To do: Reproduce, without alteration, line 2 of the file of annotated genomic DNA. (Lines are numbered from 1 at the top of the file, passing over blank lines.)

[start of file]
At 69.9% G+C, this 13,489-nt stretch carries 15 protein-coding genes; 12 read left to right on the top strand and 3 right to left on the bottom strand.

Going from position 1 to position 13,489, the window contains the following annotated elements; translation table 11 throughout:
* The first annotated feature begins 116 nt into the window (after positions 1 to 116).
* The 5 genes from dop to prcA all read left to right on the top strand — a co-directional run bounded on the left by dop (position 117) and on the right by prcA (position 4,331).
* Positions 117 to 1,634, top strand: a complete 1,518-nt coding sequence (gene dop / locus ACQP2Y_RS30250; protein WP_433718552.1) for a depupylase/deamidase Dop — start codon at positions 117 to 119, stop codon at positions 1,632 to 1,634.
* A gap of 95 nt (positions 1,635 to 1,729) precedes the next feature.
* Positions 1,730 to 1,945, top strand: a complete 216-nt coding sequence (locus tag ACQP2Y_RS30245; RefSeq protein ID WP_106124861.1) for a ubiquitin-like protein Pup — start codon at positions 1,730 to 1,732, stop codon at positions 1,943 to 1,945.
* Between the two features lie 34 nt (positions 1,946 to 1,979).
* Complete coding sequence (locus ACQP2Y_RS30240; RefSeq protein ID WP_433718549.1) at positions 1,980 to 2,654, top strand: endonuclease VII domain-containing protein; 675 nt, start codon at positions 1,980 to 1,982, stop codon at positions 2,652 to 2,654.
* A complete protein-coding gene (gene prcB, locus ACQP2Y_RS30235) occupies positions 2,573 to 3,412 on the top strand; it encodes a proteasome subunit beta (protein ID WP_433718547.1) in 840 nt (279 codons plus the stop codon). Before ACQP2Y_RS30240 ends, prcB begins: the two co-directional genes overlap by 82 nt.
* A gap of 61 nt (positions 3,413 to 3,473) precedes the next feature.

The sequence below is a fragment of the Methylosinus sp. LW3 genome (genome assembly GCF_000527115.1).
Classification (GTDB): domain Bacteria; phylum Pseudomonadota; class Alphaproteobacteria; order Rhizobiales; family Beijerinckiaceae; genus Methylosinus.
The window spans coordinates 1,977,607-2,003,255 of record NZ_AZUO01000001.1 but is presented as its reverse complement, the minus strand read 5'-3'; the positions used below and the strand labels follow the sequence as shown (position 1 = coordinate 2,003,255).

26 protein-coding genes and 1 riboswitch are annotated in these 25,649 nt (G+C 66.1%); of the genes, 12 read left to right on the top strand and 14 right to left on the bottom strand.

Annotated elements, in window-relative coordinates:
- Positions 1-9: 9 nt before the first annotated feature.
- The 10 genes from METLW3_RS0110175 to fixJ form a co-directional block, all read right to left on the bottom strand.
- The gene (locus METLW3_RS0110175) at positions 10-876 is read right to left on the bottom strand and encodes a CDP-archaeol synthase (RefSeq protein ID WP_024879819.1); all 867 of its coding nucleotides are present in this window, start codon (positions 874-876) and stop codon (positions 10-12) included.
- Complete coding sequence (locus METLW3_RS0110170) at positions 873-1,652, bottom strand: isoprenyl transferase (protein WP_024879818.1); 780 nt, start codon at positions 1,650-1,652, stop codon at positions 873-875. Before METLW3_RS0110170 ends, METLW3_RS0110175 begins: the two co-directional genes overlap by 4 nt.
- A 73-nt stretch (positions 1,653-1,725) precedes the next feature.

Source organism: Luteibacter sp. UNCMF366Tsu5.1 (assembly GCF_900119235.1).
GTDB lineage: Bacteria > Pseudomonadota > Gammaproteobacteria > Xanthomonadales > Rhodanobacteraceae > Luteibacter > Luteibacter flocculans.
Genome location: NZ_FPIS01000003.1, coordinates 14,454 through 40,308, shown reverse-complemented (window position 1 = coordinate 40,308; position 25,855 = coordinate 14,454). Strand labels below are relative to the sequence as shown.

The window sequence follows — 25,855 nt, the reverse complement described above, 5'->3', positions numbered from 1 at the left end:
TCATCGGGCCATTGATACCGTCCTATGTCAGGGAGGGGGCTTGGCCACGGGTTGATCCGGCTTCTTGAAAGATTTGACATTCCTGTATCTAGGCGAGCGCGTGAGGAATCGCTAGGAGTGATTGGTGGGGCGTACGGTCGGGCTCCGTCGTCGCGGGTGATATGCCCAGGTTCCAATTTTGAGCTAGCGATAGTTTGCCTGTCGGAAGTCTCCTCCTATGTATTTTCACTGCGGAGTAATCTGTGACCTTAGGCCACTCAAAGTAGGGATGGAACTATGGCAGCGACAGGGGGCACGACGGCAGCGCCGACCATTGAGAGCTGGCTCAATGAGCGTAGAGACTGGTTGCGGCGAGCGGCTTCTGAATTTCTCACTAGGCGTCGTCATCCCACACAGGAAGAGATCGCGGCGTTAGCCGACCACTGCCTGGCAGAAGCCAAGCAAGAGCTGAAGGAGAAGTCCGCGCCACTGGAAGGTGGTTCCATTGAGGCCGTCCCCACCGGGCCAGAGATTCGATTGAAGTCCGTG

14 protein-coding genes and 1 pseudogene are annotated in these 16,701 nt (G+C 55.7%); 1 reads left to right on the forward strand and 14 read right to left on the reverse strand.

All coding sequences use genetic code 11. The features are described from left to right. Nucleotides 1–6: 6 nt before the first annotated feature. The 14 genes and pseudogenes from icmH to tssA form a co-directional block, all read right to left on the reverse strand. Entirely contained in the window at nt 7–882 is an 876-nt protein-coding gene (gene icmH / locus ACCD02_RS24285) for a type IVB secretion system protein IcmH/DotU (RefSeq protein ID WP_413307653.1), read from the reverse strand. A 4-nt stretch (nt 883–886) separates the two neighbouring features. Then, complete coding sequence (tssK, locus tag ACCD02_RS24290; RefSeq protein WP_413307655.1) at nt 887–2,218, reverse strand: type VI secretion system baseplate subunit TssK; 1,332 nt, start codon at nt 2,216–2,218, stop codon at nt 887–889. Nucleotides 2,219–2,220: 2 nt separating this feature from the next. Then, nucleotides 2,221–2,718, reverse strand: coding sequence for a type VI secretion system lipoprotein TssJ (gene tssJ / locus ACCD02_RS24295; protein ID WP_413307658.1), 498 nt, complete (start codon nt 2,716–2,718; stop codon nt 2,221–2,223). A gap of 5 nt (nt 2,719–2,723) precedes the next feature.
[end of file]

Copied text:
Going from position 1 to position 13,489, the window contains the following annotated elements; translation table 11 throughout: